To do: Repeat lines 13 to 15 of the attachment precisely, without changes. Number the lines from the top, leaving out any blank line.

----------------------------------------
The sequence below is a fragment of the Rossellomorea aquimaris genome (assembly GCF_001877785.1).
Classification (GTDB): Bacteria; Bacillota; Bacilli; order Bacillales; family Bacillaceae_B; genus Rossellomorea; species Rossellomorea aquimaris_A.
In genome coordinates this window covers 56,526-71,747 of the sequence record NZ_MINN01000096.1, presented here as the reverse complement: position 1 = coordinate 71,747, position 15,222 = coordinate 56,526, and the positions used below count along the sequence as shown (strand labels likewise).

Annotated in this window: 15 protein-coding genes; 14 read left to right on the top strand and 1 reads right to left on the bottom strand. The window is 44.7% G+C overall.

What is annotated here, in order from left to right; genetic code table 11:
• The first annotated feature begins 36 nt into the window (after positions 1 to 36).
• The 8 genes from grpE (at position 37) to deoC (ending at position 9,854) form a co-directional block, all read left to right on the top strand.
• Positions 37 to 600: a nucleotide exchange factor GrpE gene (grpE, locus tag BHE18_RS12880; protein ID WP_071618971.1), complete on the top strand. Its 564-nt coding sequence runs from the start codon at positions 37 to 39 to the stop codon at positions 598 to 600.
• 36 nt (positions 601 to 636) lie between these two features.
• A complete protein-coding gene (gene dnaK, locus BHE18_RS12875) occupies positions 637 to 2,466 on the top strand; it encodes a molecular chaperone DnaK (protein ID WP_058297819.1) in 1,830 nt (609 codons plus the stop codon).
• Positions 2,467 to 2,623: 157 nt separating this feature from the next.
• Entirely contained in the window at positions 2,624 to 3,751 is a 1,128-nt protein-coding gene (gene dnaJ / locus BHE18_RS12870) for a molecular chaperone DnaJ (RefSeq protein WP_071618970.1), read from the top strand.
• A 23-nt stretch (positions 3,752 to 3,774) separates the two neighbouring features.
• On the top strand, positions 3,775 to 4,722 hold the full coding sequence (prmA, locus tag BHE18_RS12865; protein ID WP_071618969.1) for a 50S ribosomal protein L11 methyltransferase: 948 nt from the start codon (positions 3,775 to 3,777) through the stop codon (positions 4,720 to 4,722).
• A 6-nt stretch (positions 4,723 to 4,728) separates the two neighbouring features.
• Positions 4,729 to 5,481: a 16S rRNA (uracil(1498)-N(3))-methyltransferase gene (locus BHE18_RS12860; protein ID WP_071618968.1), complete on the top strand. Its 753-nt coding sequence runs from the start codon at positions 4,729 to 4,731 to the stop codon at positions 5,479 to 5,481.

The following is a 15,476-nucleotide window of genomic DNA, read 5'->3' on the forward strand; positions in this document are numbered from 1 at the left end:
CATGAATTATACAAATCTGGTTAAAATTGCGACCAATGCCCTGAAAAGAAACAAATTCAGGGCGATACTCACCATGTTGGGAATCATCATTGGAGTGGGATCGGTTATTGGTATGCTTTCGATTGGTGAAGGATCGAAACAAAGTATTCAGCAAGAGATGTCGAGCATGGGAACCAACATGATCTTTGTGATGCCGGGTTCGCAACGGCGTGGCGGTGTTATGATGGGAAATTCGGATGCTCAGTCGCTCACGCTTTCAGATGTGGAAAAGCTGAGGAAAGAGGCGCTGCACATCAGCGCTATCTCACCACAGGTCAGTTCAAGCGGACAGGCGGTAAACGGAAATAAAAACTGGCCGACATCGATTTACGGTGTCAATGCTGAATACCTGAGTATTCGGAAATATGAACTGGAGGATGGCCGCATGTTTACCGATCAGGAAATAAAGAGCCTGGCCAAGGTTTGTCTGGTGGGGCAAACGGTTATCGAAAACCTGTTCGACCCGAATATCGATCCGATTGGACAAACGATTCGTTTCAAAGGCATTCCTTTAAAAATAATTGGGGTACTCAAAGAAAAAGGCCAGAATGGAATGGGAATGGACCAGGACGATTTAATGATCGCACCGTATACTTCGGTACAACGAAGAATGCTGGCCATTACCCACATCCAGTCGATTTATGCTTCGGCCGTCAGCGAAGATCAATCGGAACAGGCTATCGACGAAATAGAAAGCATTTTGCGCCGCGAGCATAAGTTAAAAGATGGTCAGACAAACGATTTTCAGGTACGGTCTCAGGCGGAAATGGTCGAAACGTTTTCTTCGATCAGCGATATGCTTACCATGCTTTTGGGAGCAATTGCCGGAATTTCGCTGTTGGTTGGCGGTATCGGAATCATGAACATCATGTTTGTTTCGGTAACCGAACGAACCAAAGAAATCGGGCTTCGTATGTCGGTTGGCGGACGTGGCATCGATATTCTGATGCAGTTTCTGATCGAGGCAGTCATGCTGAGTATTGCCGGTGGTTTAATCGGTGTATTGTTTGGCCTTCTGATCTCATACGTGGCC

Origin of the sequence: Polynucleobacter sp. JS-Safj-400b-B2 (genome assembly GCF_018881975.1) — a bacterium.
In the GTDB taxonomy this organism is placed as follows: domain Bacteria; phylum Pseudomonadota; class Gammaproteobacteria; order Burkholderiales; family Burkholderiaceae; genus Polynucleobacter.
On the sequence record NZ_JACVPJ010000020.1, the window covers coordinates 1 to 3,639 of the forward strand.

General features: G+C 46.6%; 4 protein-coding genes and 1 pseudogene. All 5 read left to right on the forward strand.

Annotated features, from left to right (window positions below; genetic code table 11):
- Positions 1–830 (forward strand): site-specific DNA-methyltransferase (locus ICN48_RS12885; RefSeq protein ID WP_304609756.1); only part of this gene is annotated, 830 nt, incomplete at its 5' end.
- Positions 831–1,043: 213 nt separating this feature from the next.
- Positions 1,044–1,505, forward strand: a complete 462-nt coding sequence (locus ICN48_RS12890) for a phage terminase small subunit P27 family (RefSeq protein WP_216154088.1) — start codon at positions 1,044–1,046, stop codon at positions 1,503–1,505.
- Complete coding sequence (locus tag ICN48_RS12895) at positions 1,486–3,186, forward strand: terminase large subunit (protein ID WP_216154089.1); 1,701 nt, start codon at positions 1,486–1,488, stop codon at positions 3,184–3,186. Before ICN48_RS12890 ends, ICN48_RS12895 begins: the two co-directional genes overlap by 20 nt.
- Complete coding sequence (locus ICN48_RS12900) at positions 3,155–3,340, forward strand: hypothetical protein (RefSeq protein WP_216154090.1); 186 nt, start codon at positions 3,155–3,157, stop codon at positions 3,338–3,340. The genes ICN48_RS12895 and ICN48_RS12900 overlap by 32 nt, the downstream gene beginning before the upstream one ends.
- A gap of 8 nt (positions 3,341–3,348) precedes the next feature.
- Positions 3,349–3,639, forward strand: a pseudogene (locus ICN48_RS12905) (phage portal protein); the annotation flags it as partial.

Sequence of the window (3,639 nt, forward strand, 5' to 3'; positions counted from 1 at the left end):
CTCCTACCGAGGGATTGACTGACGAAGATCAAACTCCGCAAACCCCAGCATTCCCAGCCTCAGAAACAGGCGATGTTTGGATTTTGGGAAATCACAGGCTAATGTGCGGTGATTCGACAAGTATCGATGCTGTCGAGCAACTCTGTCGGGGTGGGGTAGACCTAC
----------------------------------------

• A 23-nt stretch (positions 3,752 to 3,774) separates the two neighbouring features.
• On the top strand, positions 3,775 to 4,722 hold the full coding sequence (prmA, locus tag BHE18_RS12865; protein ID WP_071618969.1) for a 50S ribosomal protein L11 methyltransferase: 948 nt from the start codon (positions 3,775 to 3,777) through the stop codon (positions 4,720 to 4,722).
• A 6-nt stretch (positions 4,723 to 4,728) separates the two neighbouring features.